Have you ever had big plans and felt like you finally knew where you were heading, just to have life laugh sadistically in your face? How do you handle these times when you get off track? What I see most often is anger and self-flagellation, and often a guilt-ridden path back to where we think we should be.
Luckily, there is a better way. In the last 14 months, I have been: not exercising consistently, working crazy hours, neglecting friendships, gaining weight, letting my blog and podcast collect cobwebs, and feeling overall stressed about the limited number of hours in the day. In the last 14 months, I have also: fallen in love, gotten engaged, bought a house, started a new role in my company that brings me immense fulfillment and great experience, traveled to new places to volunteer my time, and felt overwhelmed with gratitude that my life is turning out this way.
If you had asked me 16 months ago what the next year of my life was going to look like, I would have told you with confidence that I was going to move to California, continue working on my blog, launch my podcast, and focus a lot of my attention on eating healthy and exercising. I’m a perpetual planner, and in the past, I would have felt completely derailed by such a dramatic turn in life events. I would have berated myself for not doing enough, for not following through on my plans, and I would have been miserable. Instead, I’ve chosen to maintain gratitude for the incredible opportunities and experiences I’ve had in the last year, and I’ve accepted the chance to make a new plan.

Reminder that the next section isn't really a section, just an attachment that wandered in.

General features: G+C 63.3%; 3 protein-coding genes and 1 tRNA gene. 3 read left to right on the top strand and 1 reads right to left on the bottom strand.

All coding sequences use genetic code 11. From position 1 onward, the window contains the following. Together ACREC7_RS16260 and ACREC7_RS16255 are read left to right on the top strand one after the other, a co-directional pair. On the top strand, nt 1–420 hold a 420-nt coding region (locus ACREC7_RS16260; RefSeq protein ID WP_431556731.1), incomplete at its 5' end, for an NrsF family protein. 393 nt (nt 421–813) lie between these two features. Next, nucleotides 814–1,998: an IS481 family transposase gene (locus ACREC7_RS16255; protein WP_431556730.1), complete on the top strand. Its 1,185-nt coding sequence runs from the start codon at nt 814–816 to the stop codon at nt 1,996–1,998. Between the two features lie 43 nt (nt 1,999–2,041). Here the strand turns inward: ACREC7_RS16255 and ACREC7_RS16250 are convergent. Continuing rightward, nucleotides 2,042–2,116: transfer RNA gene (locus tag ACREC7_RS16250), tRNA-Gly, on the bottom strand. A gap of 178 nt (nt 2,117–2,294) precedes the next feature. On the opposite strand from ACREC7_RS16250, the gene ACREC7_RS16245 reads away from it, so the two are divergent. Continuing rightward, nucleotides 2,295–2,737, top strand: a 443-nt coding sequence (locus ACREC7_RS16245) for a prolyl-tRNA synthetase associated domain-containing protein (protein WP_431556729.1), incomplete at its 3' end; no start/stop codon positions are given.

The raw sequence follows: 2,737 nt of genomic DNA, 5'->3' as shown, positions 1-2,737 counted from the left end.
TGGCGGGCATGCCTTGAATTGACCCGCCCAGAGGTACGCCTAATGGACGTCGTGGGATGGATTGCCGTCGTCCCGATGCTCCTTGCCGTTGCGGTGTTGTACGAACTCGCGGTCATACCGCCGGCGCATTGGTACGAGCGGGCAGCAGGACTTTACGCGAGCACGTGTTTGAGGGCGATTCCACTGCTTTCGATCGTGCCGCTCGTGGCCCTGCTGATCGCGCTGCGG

One of my friends and mentors tells a story about advice she got from one of her mentors. He told her life is like surfing: you have to learn when to let a wave pass you by and when to paddle like hell for the shore. This metaphor is incredibly poignant. Sometimes you catch a wave and nail it, other times you wipe out, and still other times you wind up far from where you expected. We don’t always have to be perfect and catch every wave. We can intentionally sit one out, recognizing it’s not the right time, trusting another wave will be right behind it. And if we don’t see that wave right away, we can learn to be patient and accept where we are.
So much of how we choose to view ourselves and our lives is our choice. Where do we put our focus? What good can come of this? For me, the most important parts of cultivating patience and acceptance for all the curve balls of life has been connecting to my Why and fiercely holding on to gratitude. By articulating my Why, I can go beneath the surface and see that even though my life hasn’t gone according to plan, there is still plenty going on that serves my higher purpose. And why constantly chase what I don’t have or deem myself as “less than” when I can focus on all the tremendous gifts in my life? Sure, I could focus on the extra fluff I’ve gained around the middle and hope that my self-loathing will motivate me to make changes, OR I can focus on all the laughs, experiences, and delicious foods I’ve enjoyed with the person who cracked my heart wide open. Perception is reality. If we perceive our lives as wanting, then they will be. However, if we choose to be grateful for everything we have and learn to trust that life will unfold the way it should, then we’ll be ready to catch that next big wave when it comes our way.